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WHO'S AFRAID OF VIRGINIA WOOLF?
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WHO'S AFRAID OF VIRGINIA WOOLF? Announces Broadway Closing

The producers of the Broadway revival of Edward Albee's Who's Afraid of Virginia Woolf? announced today that the production will not open when Broadway resumes performances, due to ensuing cast scheduling conflicts amid the shutdown.

Directed by Joe Mantello, the production, which was previously set to open on Broadway on Thursday, April 9 at the Booth Theatre, starred Laurie Metcalf as Martha, Rupert Everett as George, Patsy Ferran as Honey, and Russell Tovey as Nick.

Who's Afraid of Virginia Woolf? was produced by Scott Rudin / Barry Diller / David Geffen, and played 9 previews at The Booth Theatre.

In 1962, when Who's Afraid of Virginia Woolf? stunned its very first Broadway audiences with its radical, provocative, and unflinching portrait of a marriage, Edward Albee instantly became the most important American playwright of his generation. The New York Times exclaimed that the new work "towers over the common run of contemporary plays." At that season's Tony Awards ceremony, the production racked up five wins, including Best Play and lead acting prizes for its two stars: Uta Hagen and Arthur Hill. Just four years later, the iconic film adaptation, directed by Mike Nichols and starring Elizabeth Taylor and Richard Burton, made Academy Awards® history as the first film to be nominated in every single category it was eligible for (winning for Best Director, Best Actress, Best Supporting Actress, and Best Art Direction, Best Costume Design).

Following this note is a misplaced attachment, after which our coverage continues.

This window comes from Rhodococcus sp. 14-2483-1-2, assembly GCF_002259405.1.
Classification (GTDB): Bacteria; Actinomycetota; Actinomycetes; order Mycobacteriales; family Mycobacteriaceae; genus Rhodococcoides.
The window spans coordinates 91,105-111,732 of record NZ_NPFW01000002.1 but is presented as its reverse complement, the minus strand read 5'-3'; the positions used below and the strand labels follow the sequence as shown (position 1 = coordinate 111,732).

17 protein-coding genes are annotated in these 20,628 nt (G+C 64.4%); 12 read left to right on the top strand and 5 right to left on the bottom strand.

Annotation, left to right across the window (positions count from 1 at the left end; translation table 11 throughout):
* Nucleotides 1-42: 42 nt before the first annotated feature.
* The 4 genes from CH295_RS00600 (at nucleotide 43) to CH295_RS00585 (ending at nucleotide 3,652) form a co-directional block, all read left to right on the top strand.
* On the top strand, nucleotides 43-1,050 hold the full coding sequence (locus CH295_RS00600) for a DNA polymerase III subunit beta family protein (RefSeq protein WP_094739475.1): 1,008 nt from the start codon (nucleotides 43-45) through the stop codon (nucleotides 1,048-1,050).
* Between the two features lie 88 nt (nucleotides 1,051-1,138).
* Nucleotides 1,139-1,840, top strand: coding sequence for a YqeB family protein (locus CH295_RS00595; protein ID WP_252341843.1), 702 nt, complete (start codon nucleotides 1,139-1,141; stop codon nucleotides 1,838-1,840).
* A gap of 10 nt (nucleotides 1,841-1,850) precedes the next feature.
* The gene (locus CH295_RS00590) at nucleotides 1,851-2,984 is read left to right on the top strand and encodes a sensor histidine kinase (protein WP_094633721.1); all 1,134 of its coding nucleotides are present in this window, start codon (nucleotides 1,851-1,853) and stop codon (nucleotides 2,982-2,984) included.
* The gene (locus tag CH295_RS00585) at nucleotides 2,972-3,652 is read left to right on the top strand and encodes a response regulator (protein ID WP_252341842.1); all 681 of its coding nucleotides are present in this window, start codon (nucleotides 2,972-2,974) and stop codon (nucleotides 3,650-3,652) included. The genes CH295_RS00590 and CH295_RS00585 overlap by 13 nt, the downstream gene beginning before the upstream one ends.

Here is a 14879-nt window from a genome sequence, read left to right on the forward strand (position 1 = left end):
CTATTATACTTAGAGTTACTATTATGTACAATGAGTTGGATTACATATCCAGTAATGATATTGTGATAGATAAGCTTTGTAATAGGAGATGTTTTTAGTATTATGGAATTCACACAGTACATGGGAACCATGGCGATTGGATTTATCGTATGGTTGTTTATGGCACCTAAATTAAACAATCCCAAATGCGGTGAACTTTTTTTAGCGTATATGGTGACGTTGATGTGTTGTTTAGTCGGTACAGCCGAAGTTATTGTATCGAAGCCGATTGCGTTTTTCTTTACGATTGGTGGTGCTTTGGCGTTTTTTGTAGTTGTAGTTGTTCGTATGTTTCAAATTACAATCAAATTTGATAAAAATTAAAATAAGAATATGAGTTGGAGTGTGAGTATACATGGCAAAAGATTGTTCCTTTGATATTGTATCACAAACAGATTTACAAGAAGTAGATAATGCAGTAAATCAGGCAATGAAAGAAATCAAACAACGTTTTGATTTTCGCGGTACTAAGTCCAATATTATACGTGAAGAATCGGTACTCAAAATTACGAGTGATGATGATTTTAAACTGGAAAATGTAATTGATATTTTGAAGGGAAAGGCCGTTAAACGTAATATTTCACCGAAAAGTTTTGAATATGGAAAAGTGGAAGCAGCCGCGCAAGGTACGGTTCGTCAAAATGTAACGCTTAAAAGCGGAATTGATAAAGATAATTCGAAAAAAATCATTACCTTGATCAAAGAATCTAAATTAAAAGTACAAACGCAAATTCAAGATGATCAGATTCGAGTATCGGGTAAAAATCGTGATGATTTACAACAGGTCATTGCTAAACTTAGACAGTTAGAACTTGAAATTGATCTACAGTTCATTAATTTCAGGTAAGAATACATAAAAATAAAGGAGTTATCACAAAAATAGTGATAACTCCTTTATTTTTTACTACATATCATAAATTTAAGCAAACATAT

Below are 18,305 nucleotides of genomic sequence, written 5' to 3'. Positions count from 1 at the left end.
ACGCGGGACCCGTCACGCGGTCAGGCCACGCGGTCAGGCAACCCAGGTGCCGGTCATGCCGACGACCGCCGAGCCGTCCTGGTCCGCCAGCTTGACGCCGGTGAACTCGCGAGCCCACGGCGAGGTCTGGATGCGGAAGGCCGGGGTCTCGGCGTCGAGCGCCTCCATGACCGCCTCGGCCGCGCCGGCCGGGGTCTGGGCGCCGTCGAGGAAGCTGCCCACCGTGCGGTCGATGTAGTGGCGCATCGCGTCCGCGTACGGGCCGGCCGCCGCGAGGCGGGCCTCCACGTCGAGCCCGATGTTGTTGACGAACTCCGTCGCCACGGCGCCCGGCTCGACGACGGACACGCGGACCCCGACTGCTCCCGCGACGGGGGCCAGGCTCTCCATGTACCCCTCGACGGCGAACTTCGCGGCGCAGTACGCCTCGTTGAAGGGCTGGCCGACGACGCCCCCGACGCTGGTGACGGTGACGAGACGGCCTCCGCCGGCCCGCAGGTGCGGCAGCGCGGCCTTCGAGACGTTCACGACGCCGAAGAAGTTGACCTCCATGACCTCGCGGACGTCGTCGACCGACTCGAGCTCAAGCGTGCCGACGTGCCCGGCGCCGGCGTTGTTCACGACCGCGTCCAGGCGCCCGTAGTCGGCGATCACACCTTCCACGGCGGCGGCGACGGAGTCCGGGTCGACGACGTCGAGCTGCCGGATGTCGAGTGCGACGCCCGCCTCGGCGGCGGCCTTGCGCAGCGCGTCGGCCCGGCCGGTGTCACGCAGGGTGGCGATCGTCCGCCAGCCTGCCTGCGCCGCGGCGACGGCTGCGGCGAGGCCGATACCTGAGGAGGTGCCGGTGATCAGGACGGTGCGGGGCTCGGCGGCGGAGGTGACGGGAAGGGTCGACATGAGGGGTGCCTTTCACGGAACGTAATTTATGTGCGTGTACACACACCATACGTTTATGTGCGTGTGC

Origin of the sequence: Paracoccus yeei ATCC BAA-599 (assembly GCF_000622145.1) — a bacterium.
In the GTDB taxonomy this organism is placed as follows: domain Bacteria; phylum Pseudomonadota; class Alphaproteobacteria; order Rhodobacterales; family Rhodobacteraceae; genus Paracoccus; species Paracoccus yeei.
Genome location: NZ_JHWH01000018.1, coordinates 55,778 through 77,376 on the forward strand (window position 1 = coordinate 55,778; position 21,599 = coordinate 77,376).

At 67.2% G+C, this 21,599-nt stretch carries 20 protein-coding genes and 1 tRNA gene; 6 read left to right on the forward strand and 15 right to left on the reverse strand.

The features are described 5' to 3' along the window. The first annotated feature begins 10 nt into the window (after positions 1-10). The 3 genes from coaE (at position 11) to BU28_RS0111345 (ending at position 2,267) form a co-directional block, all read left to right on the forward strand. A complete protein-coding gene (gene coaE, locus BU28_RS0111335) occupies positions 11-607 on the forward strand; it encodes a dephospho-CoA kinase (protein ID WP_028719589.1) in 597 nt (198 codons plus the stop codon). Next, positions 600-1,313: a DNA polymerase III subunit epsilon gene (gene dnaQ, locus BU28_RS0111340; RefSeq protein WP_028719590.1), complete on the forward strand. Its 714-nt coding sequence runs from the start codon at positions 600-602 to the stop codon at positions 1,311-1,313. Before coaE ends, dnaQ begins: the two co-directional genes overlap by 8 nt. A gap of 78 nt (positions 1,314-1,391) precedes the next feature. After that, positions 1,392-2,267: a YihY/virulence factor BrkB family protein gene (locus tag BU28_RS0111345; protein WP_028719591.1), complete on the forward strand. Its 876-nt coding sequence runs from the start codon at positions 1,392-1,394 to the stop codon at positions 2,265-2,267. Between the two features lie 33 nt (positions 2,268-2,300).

Nichols and screenwriter Ernest Lehman's insistence that the film adhere to Albee's heavy use of profanity created a legendary standoff between the studio and the MPAA. Even the Catholic Church weighed in via its censorship group, which eventually passed the film, deeming it "morally unobjectionable for adults." It ended up being the first film Warner Bros. ever released "for adults only," meaning no one under the age of 18 could see the film without being accompanied by an adult. The film's monumental success, in spite of the controversy, helped establish the modern film rating, though it created a backlash that restricted creative freedom in Hollywood in its immediate aftermath. The film also cemented Albee's masterpiece forever in the public consciousness. Next spring, a new company of theatrical powerhouses take on this landmark drama nearly sixty years after its legendary Broadway premiere.

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